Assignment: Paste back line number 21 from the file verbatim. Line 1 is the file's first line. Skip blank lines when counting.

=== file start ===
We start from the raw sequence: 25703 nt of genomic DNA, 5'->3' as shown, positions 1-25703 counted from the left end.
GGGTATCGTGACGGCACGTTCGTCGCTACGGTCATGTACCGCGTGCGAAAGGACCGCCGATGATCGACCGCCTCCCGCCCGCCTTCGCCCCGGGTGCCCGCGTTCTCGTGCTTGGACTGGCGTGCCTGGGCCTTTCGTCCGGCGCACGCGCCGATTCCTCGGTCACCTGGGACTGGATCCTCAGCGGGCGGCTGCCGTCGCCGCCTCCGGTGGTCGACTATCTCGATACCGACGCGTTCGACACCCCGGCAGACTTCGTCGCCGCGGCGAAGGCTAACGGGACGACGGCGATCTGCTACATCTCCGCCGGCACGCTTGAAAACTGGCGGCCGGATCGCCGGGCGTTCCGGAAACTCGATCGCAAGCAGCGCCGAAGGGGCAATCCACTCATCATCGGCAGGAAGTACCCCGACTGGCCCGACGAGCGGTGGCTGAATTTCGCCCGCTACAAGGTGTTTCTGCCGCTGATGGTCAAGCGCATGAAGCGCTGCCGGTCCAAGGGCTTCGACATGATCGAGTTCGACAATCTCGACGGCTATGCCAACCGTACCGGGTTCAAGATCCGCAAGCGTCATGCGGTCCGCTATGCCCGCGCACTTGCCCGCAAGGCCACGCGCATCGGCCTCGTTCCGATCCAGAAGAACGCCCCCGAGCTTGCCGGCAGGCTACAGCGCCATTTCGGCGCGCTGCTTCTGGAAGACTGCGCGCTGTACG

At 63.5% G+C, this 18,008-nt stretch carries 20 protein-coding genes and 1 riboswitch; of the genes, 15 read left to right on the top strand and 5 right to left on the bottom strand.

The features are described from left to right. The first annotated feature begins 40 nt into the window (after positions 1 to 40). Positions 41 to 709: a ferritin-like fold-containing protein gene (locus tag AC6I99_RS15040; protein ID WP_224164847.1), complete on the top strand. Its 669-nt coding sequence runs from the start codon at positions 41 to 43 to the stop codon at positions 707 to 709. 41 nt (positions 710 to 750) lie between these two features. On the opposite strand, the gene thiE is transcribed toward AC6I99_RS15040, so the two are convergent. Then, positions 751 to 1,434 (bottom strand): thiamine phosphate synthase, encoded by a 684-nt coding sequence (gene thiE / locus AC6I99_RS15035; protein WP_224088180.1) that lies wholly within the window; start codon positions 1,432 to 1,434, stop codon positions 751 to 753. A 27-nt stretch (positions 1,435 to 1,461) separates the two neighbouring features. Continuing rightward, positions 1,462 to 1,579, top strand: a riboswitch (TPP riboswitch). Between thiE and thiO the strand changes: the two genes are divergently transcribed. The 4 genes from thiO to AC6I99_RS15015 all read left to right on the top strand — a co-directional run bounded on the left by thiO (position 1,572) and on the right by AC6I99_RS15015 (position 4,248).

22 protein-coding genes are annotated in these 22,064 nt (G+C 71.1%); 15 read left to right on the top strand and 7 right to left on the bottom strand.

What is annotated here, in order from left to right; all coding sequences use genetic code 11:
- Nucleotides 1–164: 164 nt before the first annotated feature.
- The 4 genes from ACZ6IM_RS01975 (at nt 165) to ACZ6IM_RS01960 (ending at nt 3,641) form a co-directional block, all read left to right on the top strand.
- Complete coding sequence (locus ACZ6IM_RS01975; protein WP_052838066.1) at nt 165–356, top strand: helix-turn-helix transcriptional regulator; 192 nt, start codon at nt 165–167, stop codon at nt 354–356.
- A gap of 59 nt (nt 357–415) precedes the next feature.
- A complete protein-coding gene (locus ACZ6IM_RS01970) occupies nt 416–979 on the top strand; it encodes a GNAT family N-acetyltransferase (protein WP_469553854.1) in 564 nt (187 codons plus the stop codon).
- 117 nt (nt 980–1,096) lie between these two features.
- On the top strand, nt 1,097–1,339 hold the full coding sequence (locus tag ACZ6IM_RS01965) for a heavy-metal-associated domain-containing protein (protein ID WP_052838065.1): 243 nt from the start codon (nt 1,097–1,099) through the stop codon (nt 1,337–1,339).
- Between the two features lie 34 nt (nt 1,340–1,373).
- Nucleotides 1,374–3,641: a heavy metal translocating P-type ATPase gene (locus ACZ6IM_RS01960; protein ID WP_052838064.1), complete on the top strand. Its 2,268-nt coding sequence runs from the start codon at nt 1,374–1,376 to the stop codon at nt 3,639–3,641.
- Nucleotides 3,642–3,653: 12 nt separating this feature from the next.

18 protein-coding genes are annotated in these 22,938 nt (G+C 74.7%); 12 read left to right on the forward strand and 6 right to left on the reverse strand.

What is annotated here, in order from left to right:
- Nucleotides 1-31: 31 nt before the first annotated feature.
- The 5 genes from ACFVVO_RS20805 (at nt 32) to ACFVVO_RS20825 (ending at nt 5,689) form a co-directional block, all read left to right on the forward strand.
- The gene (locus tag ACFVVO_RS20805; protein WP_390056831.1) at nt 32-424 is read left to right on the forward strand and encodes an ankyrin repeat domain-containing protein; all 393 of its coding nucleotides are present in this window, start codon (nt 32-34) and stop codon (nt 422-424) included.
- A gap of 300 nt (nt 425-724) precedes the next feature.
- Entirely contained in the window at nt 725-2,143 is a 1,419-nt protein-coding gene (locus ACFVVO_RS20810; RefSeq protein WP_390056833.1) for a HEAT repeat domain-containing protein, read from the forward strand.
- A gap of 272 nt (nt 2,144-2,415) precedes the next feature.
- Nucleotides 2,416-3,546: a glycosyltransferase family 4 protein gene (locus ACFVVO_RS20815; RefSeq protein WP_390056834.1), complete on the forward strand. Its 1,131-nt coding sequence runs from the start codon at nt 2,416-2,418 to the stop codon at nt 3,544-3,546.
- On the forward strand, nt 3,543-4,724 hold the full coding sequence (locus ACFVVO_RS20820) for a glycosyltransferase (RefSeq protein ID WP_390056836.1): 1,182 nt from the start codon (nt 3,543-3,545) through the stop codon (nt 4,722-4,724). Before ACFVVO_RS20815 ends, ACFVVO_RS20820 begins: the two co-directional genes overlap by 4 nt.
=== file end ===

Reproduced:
- The gene (locus tag ACFVVO_RS20805; protein WP_390056831.1) at nt 32-424 is read left to right on the forward strand and encodes an ankyrin repeat domain-containing protein; all 393 of its coding nucleotides are present in this window, start codon (nt 32-34) and stop codon (nt 422-424) included.